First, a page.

Final Fantasy X stands to a lot of people as the last great title in the series, in spite of its linear nature. Whether it will end up being the last great one or not, its quality is pretty hard to argue against. Modern gamers have labeled the heroine, Yuna, as a damsel in distress since the story revolves around a group of guardians tasked with protecting her, but the truth is that her combination of magic and summoned monsters is indispensable in combat, and she’s an incredibly strong character all around. Case and point: her epic escape from her own wedding. While Tidus and company swoop in to save the day, Yunie shows them that the wedding was part of her own scheme and she didn’t need their help before jumping off of the airship like a total boss into the wings of her summoned aeon, Valefor; saving herself in epic fashion. Damsel that!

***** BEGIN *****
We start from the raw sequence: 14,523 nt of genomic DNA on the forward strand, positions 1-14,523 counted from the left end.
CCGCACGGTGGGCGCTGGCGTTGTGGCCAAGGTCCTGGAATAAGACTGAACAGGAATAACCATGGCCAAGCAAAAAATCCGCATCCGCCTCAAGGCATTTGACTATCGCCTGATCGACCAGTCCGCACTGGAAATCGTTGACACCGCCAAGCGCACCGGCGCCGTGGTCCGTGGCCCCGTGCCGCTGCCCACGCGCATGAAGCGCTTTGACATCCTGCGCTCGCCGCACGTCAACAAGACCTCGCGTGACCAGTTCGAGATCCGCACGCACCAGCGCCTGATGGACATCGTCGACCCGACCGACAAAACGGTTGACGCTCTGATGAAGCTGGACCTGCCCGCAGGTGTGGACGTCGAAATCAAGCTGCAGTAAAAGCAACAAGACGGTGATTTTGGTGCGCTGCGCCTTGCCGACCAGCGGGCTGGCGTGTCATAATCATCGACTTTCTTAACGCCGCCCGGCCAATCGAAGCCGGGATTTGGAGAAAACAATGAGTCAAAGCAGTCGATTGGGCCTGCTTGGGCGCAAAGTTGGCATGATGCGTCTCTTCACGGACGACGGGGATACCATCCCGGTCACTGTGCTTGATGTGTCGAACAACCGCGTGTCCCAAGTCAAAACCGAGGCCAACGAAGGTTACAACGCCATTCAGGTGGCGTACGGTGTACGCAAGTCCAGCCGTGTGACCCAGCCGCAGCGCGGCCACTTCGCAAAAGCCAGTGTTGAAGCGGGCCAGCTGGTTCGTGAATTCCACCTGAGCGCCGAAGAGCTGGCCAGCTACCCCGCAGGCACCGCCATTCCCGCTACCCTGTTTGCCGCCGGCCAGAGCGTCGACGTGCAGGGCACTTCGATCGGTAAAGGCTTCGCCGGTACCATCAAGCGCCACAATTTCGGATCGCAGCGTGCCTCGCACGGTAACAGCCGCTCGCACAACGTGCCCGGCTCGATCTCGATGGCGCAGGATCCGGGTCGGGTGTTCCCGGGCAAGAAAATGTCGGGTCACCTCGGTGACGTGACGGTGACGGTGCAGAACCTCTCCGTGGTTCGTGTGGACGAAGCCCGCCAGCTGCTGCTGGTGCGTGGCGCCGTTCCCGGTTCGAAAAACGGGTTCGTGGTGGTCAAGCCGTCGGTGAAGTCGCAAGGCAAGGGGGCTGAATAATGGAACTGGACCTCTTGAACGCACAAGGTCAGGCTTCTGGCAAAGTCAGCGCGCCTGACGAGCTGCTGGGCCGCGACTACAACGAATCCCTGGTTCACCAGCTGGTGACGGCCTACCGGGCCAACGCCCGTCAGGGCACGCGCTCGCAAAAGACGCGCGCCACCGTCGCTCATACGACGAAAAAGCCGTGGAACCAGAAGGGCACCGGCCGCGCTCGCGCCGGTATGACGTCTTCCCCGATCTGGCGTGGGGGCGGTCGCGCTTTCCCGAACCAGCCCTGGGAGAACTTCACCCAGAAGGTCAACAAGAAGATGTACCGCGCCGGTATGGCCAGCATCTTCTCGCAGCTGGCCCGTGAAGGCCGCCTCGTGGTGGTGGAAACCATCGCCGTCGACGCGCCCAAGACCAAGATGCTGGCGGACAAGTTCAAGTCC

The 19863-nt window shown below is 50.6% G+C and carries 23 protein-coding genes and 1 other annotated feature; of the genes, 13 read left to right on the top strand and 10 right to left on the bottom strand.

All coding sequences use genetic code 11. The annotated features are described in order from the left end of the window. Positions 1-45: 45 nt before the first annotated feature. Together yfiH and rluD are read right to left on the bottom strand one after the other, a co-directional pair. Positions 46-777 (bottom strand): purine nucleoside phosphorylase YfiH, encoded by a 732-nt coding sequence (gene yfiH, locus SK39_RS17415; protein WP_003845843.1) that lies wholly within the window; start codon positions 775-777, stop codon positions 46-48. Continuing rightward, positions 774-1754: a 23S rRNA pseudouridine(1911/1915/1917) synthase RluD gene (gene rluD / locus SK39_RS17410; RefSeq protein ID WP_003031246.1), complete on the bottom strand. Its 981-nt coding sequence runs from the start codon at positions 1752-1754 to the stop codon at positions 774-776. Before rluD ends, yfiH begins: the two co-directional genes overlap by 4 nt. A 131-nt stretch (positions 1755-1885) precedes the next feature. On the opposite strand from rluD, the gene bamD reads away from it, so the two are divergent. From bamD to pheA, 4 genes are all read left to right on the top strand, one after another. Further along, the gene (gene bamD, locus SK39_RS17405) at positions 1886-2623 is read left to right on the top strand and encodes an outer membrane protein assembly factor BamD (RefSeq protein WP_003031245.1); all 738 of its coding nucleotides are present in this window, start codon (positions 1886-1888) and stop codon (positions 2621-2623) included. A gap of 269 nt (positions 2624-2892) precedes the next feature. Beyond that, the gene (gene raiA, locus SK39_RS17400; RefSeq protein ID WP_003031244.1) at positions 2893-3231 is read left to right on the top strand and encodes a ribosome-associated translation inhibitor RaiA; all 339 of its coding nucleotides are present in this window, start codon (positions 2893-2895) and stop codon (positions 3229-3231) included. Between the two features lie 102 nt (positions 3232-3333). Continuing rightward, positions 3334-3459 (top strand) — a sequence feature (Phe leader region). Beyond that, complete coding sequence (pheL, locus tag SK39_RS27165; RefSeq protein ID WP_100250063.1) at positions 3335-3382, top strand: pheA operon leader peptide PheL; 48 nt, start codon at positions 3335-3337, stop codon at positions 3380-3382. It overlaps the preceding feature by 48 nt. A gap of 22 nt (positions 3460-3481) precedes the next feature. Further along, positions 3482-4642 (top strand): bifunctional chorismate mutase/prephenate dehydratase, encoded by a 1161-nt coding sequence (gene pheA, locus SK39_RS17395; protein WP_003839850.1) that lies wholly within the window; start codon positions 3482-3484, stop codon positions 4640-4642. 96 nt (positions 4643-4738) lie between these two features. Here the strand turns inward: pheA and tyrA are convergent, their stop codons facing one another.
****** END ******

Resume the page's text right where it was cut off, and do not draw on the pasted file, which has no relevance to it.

Final Fantasy IX was a return to form for the series after VIII’s departure into realism, angsty drama, overlong summons, and terrible magic systems. Not to be too hard on VIII, but I was extremely pleased by this. The moment I remember having my jaw dropped in this one was the unleashing of Bahamut. To put into perspective how amazing this was at the time, you should remember that this came out on the same console as Final Fantasy VII. PlayStation gamers were geeking out over VII‘s graphics a few years before, so imagine how amazing it was to experience the above scene in all of its destructive glory. The dragon has been a series mainstay since the very first game, but he was never more awe-inspiring than he was here.